Murders
On 8 February 1929 he assaulted a woman and molested and murdered an eight-year-old girl. On 13 February he murdered a middle-aged mechanic, stabbing him 20 times. Kürten did not attack again until August, stabbing three people in separate attacks on the 21st; murdering two sisters, aged five and 14, on the 23rd; and stabbing another woman on the 24th.
In September he committed a single rape and murder, brutally beating a servant girl with a hammer in woods that lay just outside of Düsseldorf. In October he attacked two women with a hammer. On 7 November he killed a five-year-old girl by strangling and stabbing her 36 times with scissors, and then sent a map to a local newspaper disclosing the location of her grave. The variety of victims and murder methods gave police the impression that more than one killer was at large: the public turned in over 900,000 different names to the police as potential suspects.
The November murder was Kürten’s last, although he engaged in a spate of non-fatal hammer attacks from February to March 1930. In May he accosted a young woman named Maria Budlick; he initially took her to his home, and then to the Grafenberger Woods, where he raped but did not kill her. Budlick led the police to Kürten’s home. He avoided the police, but confessed to his wife and told her to inform the police. On 24 May he was located and arrested.
Trial and execution
Kürten confessed to 79 offenses, and was charged with nine murders and seven attempted murders. He went on trial in April 1931. He initially pleaded not guilty, but after some weeks changed his plea. He was found guilty and sentenced to death.
As Kürten was awaiting execution, he was interviewed by Dr. Karl Berg, whose interviews and accompanying analysis of Kürten formed the basis of his book, The Sadist. Kürten stated to Berg that his primary motive was one of sexual pleasure. The number of stab wounds varied because it sometimes took longer to achieve orgasm; the sight of blood was integral to his sexual stimulation.
Kürten was executed on 2 July 1931 by guillotine in Cologne.
Analysis
Kürten said to the legal examiners that his primary motive was to “strike back at oppressive society”. He did not deny that he had sexually molested his victims, but he always claimed during his trial that this was not his primary motive.
In 1931 scientists attempted to examine irregularities in Kürten’s brain in an attempt to explain his personality and behavior. His head was dissected and mummified and is currently on display at the Ripley’s Believe It or Not! museum in Wisconsin Dells

Murders

On 8 February 1929 he assaulted a woman and molested and murdered an eight-year-old girl. On 13 February he murdered a middle-aged mechanic, stabbing him 20 times. Kürten did not attack again until August, stabbing three people in separate attacks on the 21st; murdering two sisters, aged five and 14, on the 23rd; and stabbing another woman on the 24th.

In September he committed a single rape and murder, brutally beating a servant girl with a hammer in woods that lay just outside of Düsseldorf. In October he attacked two women with a hammer. On 7 November he killed a five-year-old girl by strangling and stabbing her 36 times with scissors, and then sent a map to a local newspaper disclosing the location of her grave. The variety of victims and murder methods gave police the impression that more than one killer was at large: the public turned in over 900,000 different names to the police as potential suspects.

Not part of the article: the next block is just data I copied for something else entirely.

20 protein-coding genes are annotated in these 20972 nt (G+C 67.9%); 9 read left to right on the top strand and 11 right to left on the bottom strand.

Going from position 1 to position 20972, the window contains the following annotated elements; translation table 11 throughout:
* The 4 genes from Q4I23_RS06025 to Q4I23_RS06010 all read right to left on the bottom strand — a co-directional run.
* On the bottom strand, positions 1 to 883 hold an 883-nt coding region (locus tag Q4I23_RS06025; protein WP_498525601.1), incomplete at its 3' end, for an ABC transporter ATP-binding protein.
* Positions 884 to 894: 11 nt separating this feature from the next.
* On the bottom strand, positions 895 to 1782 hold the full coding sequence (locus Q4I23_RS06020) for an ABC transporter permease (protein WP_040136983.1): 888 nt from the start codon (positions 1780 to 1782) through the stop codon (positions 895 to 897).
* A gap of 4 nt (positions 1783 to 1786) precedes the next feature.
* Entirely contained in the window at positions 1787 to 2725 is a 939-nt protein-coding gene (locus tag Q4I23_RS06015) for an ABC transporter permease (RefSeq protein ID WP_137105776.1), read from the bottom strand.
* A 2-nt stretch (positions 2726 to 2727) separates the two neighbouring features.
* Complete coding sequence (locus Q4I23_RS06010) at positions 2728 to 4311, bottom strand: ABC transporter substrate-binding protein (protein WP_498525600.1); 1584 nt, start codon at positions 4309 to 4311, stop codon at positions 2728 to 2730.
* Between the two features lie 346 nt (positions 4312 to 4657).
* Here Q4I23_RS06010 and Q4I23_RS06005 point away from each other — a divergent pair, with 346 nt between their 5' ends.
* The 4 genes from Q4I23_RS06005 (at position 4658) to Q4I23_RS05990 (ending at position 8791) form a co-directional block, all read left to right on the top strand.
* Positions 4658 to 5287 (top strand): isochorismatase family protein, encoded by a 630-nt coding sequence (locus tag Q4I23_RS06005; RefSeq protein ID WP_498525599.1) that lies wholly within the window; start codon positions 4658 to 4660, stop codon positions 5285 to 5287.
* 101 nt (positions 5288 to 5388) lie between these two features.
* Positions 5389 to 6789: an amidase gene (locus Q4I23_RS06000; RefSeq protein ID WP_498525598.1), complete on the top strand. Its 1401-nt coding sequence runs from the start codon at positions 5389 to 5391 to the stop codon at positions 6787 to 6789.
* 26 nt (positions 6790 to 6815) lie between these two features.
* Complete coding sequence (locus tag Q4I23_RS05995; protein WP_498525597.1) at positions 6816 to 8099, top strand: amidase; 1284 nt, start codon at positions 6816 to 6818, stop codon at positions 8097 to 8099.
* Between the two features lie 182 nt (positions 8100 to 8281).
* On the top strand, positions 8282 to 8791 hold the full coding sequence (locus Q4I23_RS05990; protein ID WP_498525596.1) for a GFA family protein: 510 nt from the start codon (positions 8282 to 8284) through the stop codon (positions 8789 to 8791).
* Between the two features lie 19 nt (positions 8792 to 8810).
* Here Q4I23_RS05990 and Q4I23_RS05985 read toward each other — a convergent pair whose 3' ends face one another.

The November murder was Kürten’s last, although he engaged in a spate of non-fatal hammer attacks from February to March 1930. In May he accosted a young woman named Maria Budlick; he initially took her to his home, and then to the Grafenberger Woods, where he raped but did not kill her. Budlick led the police to Kürten’s home. He avoided the police, but confessed to his wife and told her to inform the police. On 24 May he was located and arrested.

Trial and execution

Kürten confessed to 79 offenses, and was charged with nine murders and seven attempted murders. He went on trial in April 1931. He initially pleaded not guilty, but after some weeks changed his plea. He was found guilty and sentenced to death.

As Kürten was awaiting execution, he was interviewed by Dr. Karl Berg, whose interviews and accompanying analysis of Kürten formed the basis of his book, The Sadist. Kürten stated to Berg that his primary motive was one of sexual pleasure. The number of stab wounds varied because it sometimes took longer to achieve orgasm; the sight of blood was integral to his sexual stimulation.

Kürten was executed on 2 July 1931 by guillotine in Cologne.

Analysis

Kürten said to the legal examiners that his primary motive was to “strike back at oppressive society”. He did not deny that he had sexually molested his victims, but he always claimed during his trial that this was not his primary motive.

In 1931 scientists attempted to examine irregularities in Kürten’s brain in an attempt to explain his personality and behavior. His head was dissected and mummified and is currently on display at the Ripley’s Believe It or Not! museum in Wisconsin Dells

14 notes
tagged as: peter kurten. serial killer. rapist. sadist. trial. the vampire of dusseldorf.

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